A cause and effect analysis meeting lets you engage with your staff and seek their opinions on issues with the company. Other employees may provide a perspective that allows you to find a new answer in a why tree or additional spires for a fishbone analysis. This helps you to find the best solution more often and keeps staff engaged by showing their opinions matter.
How to do a fishbone cause and effect analysis
A fishbone cause and effect analysis gets its name from the similarities between a complete analysis and the skeleton of a fish. A central spine features multiple offshoots, which may branch further. A fishbone analysis seeks to define the distinct elements contributing to a problem and any factors contributing to those elements to provide a full overview of the contributing factors. Here is how to create your own fishbone cause and effect analysis:
1. Identify the problem
First, write down the exact problem as you understand it. Where appropriate, identify who is involved, what the problem is, and when and where it occurs. When you assess the problem, broadening your perspective can help you identify causes more effectively. Asking staff for their opinions about causes and solutions helps guide you. You also may choose to include staff during the fishbone analysis to help you create the chart.
2. Create your primary node
The base of a fishbone analysis is the central problem you are trying to resolve. Represent the core problem on your chart with a large node. When drawing your analysis physically and with limited space, place this on the left side of the space, centered vertically, to maximize your available space when adding to the chart. Draw a horizontal line from the node and run across the length of the creative space.
3. Chart contributing elements
The first additions to your chart are all elements that you associate with the problem being addressed. For example, you may include individual departments, budgeting, resources, time and other key elements of a project. These first branches are not problems themselves but are instead parts of the project that can have problems in their execution. Brainstorm any other factors that may affect the situation. Draw a vertical line for each element and label the lines with the elements they represent such as site, task, people, equipment or control.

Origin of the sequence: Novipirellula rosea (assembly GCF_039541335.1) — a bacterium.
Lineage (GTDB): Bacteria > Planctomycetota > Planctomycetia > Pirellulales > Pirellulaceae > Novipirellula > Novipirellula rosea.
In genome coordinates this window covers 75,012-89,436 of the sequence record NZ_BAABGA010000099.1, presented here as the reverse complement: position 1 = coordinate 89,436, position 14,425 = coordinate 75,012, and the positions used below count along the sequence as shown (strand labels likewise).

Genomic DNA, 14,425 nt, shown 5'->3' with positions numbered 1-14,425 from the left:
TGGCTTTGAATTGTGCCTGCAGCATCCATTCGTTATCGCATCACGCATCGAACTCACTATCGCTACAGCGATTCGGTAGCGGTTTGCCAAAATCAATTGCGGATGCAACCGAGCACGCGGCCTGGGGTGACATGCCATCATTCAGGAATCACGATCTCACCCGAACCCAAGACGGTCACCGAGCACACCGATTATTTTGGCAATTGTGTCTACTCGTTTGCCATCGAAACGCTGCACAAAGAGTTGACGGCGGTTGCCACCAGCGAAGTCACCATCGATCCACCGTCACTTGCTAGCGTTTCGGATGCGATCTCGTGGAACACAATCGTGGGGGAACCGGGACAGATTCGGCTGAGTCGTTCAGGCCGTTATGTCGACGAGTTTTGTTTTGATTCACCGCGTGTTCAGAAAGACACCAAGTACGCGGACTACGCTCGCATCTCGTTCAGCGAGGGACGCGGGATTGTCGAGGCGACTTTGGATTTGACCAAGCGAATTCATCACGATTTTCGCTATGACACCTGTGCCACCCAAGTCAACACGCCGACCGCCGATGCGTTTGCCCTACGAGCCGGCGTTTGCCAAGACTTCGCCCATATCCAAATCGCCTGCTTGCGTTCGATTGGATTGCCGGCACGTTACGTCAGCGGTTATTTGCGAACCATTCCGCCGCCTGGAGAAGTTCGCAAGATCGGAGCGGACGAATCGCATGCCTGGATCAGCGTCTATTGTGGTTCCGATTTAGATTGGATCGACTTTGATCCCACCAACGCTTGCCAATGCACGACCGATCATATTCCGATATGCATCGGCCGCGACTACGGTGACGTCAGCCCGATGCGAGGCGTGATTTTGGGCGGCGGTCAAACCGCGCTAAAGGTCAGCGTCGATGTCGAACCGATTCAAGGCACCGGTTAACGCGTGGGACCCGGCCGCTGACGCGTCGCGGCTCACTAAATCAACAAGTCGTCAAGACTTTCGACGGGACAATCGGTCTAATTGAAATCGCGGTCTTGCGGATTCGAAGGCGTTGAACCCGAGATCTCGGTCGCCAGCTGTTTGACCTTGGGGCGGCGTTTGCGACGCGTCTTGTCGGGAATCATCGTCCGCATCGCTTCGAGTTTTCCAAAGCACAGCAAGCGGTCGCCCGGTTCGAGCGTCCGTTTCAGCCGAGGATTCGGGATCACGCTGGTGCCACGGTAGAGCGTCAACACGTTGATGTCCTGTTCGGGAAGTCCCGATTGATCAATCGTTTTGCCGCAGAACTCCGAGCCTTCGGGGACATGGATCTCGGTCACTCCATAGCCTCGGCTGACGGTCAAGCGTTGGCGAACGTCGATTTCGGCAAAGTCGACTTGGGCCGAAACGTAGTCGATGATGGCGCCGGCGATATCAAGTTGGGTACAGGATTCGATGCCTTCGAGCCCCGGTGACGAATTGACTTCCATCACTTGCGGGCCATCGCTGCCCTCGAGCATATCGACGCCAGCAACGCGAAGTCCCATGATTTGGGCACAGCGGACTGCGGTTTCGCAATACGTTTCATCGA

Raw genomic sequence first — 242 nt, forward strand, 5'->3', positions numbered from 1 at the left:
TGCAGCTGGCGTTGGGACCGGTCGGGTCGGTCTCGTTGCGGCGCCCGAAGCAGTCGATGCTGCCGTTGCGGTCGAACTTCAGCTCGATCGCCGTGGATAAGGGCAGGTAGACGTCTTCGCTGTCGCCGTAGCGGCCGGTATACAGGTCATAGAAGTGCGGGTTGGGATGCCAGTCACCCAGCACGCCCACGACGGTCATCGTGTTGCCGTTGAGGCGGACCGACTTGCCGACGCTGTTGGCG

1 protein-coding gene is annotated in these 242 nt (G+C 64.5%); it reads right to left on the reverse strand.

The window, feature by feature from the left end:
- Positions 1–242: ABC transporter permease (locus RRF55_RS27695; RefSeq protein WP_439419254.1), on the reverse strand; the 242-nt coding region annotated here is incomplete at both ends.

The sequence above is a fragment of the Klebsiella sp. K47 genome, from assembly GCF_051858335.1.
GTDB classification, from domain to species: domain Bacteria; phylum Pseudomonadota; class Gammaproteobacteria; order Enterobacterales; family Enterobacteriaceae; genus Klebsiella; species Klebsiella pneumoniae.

4. Branch off elements with causes
Consider each problem as you think about the ways it contributes to the project you are assessing and think about the ways the element contributes to the problem. For each contributing factor, draw a horizontal line off of the element's line, labeled with the cause. Repeat this process for each element on the chart.
5. Subdivide causes if needed
During the previous step, there may be times where contributing causes to the problem may be complex issues with several components. In these cases, further subdivide the elements as needed, alternating vertical and horizontal lines. The goal is for each line with no offshoots to represent a final concern with no smaller factors.
6. Analyze the completed chart
After filling in the bones for each element of the chart, try to use it to look for areas in need of improvement. If a particular element has many causes, for example, you may need to provide an additional focus on this area to improve results and solve the larger problem. The chart may also allow you to see lower-level concerns that have significant ties to larger issues, which allow you to make improvements with minor adjustments.